http://dawn.jpl.nasa.gov/DawnCommunity/asteroid_mappers.asp

October 10 – Mad, Mad Moon

Today’s factismal: 3753 Cruithne was discovered in 1986 orbiting near the Earth.

Back in 1986, the search for Near Earth Asteroids was just getting started. And one of the first objects that they found was an oddball that they named 3753 Cruithne (pronounced “CREW-eee-nuh”; it is the name of a Pictish king).Why is it so odd? Well, for one thing, it is in a 1:1 resonance with the Earth; what that means it that it takes the same amount of time to go around the Sun that the Earth does. But because it has a highly elliptical orbit, sometimes it is far away from the Earth and sometimes it is very near. (Well, not that near; at its closest, 3753 Cruithne is thirty times farther away than the Moon.)

A plot of the orbits for 1,400 of the Near Earth Asteroids; 37 Cruithne is in there somewhere (Image courtesy NASA)

A plot of the orbits for 1,400 of the Near Earth Asteroids; 3753 Cruithne is in there somewhere
(Image courtesy NASA)

Because 3753 Cruithne has a regular relationship to the Earth, some folks refer to it as a “second moon” even though it isn’t. The confusion happened because astronomers love to think about what things look like, especially orbits. And when you look at 3753 Cruithne’s orbit, something amusing (to the astronomers) orbits. If you flew above the Sun and watched 3753 Cruithne orbit, you would see it moving out toward Mars and back in toward Venus, crossing Earth’s orbit twice on each trip. And, thanks to the odd shape of 3753 Cruithne’s orbit, it actually takes about a year to complete each go-round. It would look something like this:

3753 Cruithne's orbit as seen from above the Sun (Image courtesy Jecowa)

3753 Cruithne’s orbit as seen from above the Sun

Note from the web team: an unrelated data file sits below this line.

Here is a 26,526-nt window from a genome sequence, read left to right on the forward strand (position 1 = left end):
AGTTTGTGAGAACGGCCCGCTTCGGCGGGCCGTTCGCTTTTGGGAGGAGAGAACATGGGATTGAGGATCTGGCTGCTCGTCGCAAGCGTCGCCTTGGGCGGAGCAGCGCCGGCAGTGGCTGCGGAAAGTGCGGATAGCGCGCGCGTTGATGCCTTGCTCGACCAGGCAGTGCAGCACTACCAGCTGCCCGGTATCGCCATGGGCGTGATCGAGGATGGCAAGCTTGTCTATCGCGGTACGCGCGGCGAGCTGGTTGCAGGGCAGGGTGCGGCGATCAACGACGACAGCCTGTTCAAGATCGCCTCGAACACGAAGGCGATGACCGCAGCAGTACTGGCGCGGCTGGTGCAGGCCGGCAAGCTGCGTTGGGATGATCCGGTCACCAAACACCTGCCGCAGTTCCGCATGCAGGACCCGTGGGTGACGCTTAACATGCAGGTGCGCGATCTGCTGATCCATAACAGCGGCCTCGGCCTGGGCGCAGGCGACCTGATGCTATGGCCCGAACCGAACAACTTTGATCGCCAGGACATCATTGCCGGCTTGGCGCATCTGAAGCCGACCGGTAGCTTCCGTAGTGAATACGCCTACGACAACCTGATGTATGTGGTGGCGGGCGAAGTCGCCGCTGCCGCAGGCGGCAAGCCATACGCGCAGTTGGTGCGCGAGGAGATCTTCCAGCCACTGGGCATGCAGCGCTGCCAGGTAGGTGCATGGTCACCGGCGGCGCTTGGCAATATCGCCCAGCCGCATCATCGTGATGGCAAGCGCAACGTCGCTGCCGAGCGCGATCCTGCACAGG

(Image courtesy Jecowa)

But if you stand on Earth and watch 3753 Cruithne orbit, it looks much different. Because Earth passes 3753 Cruithne in its orbit, it appears that the asteroid is making a “horseshoe” in space. So the astronomers giggled for a while about some asteroids being close enough for horseshoes and left it there. Which is where the internet found it. Unfortunately, most of the people on the internet aren’t astronomers. (You are shocked, I know.) As a result, they don’t know that the horseshoe “orbit” of 3753 Cruithne only happens when you look at the asteroid from the moving Earth; that it is a geocentric view. Since we know that the heliocentric view is much closer to reality, using a geocentric one to claim that an asteroid is the Earth’s second moon makes about as much sense as claiming that the Sun orbits the Earth. And 3753 Cruithne is hardly the only asteroid to look like it is orbiting Earth when it isn’t; in 2014, 2014 OL339 was shown to also have a horseshoe orbit.

When viewed from Earth, it appears that 3753 Cruithne orbits us (as does everything else) (Image courtesy Jacowa)

When viewed from Earth, it appears that 3753 Cruithne (and everything else) orbits us
(Image courtesy Jecowa)

But that isn’t to say that the Earth doesn’t have a second moon every once in a while. (This is where life gets even more interesting than the internet thinks it is.) Due to the odd orbital interactions of all of the various bits of junk out there, every so often a small asteroid will get trapped in orbit around the Earth for a few days or a few weeks or a few years. When this happens, Earth truly does have a “second moon”; because these asteroids aren’t trapped by Earth’s gravity and are just “passing through”, they are referred to as coorbiting asteroids. In 1999, asteroid 2003 YN107 began a coorbit of Earth that lasted for seven years. And some experts estimate that we have a small, temporary “second moon” almost all the time!